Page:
Memphis Law Names Diversity Coordinator

The University of Memphis School of Law has named Jacqueline O'Bryant as its new coordinator of diversity programs. Among her responsibilities, O'Bryant will oversee the Tennessee Institute for Prelaw, actively recruit and support diverse law students, and develop additional outreach initiatives for the school. O'Bryant previously was deputy prosecuting attorney for Pulaski County, Ark., and taught as an adjunct professor at Philander Smith College in Little Rock. Earlier in her career she served as in-house counsel for Alltel Communications and worked at the Arkansas Public Defender Commission. O'Bryant earned her law degree from the Bowen School of Law at the University of Arkansas, Little Rock.

Former Judge Allegedly Did Not Pay Withholding Taxes

Former Hawkins County Sessions Judge James "Jay" Taylor reportedly failed to pay federal income tax or Social Security withholdings for his secretary for a period of seven years, though he provided her with a W-2 each year indicating the money had been paid. The IRS previously filed liens on Taylor’s real estate holdings for unpaid federal income tax, unemployment tax and penalties dating back to 1999. It now confirms, according to the Times News, that it has opened an investigation of alleged failure to pay more than $25,000 in withholding for his employee.

Federal PD Explains Decision to Step Down

After 16 years, Stephen Shankman is leaving his post as West Tennessee federal public defender. He sent his notice to the U.S. Sixth Circuit Court of Appeals earlier this month saying he wants to opt out of another possible appointment to a new four-year term. "I'm fine. There are no health issues," he said this week, the day after the notice for applicants was posted. "It’s just time." However, Shankman did tell The Memphis Daily News that the job had become "a bit frustrating" now that federal courts deal with more "street crime and low level stuff," which he says belongs in state court.

Red Bank Judge Moving Law Office

Longtime Red Bank Judge Johnny Houston will be moving his law offices a lot closer to his bench now that council members rezoned a residence he wants to use for his firm. The house, owned by Councilwoman Floy Pierce, had been zoned residential, which would have precluded Houston from setting up an office there. The new office will be located at at 1117 Dayton Blvd. has more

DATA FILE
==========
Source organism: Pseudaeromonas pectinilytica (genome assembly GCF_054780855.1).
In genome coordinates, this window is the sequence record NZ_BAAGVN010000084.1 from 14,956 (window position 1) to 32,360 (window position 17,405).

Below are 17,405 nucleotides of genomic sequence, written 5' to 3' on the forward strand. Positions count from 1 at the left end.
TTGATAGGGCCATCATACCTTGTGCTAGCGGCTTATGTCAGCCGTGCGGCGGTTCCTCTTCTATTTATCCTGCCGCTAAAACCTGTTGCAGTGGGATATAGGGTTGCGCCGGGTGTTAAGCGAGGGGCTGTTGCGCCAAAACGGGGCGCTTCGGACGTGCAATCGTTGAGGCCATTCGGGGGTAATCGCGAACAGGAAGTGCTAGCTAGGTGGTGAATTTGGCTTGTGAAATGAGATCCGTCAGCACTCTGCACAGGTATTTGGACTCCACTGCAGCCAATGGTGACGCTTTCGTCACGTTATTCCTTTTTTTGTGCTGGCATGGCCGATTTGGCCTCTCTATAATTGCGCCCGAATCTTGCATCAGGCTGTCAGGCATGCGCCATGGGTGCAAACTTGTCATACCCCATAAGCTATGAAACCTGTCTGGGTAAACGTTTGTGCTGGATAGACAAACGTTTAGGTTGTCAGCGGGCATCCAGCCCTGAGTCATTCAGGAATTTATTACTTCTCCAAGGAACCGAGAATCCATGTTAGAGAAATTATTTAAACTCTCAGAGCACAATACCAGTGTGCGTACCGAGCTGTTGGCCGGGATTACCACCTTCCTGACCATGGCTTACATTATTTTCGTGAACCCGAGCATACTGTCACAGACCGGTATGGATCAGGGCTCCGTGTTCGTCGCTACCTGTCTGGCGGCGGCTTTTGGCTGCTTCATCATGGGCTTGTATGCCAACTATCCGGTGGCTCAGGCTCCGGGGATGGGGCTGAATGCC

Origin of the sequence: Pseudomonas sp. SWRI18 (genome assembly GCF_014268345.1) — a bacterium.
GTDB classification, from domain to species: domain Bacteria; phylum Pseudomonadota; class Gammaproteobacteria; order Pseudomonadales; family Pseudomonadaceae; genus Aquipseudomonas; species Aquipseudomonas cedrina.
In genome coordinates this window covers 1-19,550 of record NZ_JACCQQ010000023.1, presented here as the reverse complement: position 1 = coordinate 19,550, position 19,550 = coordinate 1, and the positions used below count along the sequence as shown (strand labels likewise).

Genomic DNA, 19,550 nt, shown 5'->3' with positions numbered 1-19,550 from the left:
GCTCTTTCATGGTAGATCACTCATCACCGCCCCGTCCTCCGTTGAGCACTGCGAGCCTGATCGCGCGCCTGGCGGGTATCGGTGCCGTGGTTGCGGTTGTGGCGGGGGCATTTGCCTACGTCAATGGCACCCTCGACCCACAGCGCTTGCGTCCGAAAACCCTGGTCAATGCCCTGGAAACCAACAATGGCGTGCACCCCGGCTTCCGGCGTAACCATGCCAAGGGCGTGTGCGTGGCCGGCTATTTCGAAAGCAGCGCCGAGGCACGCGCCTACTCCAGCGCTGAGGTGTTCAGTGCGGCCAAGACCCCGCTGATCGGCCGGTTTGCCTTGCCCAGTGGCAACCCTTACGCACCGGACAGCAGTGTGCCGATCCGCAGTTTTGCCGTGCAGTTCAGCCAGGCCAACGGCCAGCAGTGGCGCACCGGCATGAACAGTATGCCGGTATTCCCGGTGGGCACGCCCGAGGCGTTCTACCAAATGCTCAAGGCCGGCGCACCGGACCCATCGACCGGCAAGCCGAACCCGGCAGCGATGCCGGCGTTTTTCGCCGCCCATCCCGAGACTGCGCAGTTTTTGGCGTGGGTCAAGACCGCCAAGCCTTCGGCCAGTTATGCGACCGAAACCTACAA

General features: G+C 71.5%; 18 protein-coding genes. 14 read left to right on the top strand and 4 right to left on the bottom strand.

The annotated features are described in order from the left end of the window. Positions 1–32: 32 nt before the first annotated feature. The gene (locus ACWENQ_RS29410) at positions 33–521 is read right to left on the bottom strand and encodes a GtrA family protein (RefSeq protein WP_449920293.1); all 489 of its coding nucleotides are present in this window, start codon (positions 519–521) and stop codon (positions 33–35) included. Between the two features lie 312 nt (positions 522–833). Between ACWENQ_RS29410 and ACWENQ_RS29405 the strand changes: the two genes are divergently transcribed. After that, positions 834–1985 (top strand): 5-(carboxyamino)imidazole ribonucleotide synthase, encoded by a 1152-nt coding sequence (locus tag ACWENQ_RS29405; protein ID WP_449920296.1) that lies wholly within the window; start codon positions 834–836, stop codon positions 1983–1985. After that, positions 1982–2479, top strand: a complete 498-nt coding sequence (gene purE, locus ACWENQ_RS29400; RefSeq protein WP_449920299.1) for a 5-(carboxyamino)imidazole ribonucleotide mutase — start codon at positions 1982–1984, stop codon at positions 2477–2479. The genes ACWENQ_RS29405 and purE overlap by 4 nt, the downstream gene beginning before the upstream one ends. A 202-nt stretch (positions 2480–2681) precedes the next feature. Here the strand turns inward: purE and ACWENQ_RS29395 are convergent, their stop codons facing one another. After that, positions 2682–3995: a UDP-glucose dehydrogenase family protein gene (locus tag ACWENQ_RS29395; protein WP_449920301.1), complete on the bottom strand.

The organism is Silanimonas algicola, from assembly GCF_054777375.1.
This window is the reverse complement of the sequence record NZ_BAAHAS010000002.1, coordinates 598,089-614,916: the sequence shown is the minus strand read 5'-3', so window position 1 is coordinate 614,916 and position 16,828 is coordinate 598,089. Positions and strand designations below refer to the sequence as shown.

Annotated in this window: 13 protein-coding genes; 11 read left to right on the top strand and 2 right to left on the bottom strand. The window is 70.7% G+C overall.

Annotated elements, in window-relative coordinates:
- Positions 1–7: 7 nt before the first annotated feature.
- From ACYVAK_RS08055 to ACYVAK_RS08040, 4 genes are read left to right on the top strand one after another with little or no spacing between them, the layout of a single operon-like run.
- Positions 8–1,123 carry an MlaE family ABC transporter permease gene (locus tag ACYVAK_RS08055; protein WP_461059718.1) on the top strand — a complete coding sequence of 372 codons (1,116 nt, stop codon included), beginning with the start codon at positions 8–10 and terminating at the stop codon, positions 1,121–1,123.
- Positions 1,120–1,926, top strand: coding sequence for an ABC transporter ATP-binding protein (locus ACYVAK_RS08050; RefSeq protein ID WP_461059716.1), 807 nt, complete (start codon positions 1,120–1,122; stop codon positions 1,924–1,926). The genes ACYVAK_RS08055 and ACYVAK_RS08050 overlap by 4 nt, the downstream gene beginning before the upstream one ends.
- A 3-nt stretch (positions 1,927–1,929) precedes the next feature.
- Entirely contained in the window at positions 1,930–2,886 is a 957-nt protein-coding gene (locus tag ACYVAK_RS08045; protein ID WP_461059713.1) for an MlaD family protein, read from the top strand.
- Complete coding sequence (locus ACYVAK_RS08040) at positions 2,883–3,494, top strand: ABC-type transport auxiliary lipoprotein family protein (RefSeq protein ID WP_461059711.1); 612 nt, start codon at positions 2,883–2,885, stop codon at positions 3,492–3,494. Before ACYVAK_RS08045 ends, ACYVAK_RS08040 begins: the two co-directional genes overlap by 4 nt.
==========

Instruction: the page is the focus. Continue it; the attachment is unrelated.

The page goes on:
Middle School Students Observe Juvenile Court

Students from Inman Middle School in Paris were in the Henry County Juvenile Courtroom a few days ago to observe the morning session of the court as part of a tour of the county’s criminal justice system. After the session, students had a question-and-answer session with those involved with the juvenile court, including General Sessions and Juvenile Court Judge Vicki Snyder, Paris Police Chief Chuck Elizondo, Assistant District Attorney General Scott Rich, Assistant Public Defender Tas Gardner and Circuit Court Clerk Mike Wilson. Each cautioned the teens about making the right choices so they won’t have to return to the court as defendants. Learn more in the Paris-Post Intelligencer


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About this publication: Today's News is a compilation of digests of news reports of interest to Tennessee lawyers compiled by TBA staff, links to digested press releases, and occasional stories about the TBA and other activities written by the TBA staff or members. Statements or opinions herein are those of the authors and do not necessarily reflect those of the Tennessee Bar Association, its officers, board or staff.